Monday, January 19, 2015

Stop Those Boring Narratives! "STOP IT!" Link-up

You read and read and read.  Students are exposed to narratives of all sorts; literary fiction and non-fiction, humor, science fiction, fantasy, suspense.  They close read it, mark it up, respond to it, and analyze it.  They study the descriptive language, plot structure, characters, and more.

They do journal writing, free-writing, power writing, and guided writing.  You mini-lesson the heck out of the six traits.

They are interesting, intelligent kids with lots of ideas and personality.

Then they turn in the most boring narrative writing assignment you've ever read.


Let's link-up and share our best ideas for improving those narratives!

Graphic novels are HUGE right now.  Our library stocks a nice collection of them and my students eat them up.  I thought I might be able to tap into that interest and improve their narrative writing skills at the same time.  So I decided to start working on sets of comic strips for students to use in creating their own little narratives, the focus being on dialogue and inner monologue.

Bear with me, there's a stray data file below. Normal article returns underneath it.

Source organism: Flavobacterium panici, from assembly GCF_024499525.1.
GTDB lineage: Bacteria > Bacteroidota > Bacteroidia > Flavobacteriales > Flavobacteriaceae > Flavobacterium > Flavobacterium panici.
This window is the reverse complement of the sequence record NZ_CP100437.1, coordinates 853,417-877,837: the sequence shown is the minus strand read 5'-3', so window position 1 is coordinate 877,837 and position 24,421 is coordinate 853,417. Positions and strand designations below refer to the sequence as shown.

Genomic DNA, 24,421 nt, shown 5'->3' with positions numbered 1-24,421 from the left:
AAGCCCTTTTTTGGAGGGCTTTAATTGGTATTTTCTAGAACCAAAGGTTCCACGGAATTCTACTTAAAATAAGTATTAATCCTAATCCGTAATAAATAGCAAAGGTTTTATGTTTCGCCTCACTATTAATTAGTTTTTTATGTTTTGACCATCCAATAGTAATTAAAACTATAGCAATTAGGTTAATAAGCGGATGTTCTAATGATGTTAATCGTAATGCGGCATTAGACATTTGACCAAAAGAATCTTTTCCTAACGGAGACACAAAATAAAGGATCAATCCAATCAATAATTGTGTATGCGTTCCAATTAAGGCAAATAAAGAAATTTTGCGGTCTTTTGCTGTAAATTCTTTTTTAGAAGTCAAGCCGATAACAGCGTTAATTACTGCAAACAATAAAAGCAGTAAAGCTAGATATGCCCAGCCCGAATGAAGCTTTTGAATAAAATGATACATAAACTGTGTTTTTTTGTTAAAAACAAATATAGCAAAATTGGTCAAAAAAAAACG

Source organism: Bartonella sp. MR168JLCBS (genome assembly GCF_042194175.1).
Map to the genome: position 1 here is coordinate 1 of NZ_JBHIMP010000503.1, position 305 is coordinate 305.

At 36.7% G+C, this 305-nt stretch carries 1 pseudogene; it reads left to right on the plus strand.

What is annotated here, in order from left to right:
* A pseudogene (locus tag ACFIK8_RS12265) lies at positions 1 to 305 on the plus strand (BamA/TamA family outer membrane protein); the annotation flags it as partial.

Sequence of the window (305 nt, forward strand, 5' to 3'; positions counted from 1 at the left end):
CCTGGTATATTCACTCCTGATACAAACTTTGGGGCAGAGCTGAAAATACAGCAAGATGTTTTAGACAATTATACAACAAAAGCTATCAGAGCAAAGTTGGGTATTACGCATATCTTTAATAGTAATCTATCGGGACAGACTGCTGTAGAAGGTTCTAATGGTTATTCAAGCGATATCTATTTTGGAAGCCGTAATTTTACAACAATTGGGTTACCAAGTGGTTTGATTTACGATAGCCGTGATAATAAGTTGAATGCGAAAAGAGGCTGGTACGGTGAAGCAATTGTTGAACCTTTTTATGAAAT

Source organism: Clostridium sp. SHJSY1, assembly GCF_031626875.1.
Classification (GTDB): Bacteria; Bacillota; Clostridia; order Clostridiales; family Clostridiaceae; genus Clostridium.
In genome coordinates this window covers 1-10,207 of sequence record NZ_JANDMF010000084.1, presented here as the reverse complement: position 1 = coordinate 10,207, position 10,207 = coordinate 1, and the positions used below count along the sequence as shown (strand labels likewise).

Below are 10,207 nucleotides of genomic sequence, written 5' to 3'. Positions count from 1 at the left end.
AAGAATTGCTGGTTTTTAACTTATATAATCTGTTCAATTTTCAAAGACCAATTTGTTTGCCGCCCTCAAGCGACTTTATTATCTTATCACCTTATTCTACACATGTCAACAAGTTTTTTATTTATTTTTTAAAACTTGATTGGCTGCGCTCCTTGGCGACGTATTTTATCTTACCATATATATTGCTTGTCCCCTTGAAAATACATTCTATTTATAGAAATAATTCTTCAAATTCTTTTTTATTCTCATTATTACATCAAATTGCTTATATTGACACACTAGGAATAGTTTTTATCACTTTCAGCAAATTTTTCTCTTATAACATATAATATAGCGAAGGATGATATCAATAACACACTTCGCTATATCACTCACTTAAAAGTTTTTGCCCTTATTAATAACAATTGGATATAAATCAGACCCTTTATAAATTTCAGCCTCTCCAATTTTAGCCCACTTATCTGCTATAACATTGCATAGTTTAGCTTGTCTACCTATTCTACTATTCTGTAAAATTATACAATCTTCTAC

Wouldn't we all love to see some more character interaction and dialogue in our students' narrative creative writings?  I thought these would help them develop comfort with that concept and prompt them to include it in their narrative writing more often.

Right now you can get 17 different comic strips in three different formats at my TPT store.  They are image files, so print off single strips or combine into one document to make a longer narrative.  You can use them however you like!

Want to get an idea of how these could be used?  Go get an example here:


  1. Hi Adam,
    I teach first grade, so we don't do as much as you talked about above..... but, I do remember my daughter explaining her writing success when she was younger. She said, "My life is so boring. Writing is the only time I get to make my life look fun, so I lie." :) I taught 3rd for 12 years, and I did tell my students that they didn't have to be truthful in their writing. As long is it sounded real when it should have been real... and not fantasy, ya know.
    Good luck! Your blog looks great!

  2. Thanks for leaving a comment! I like her quote!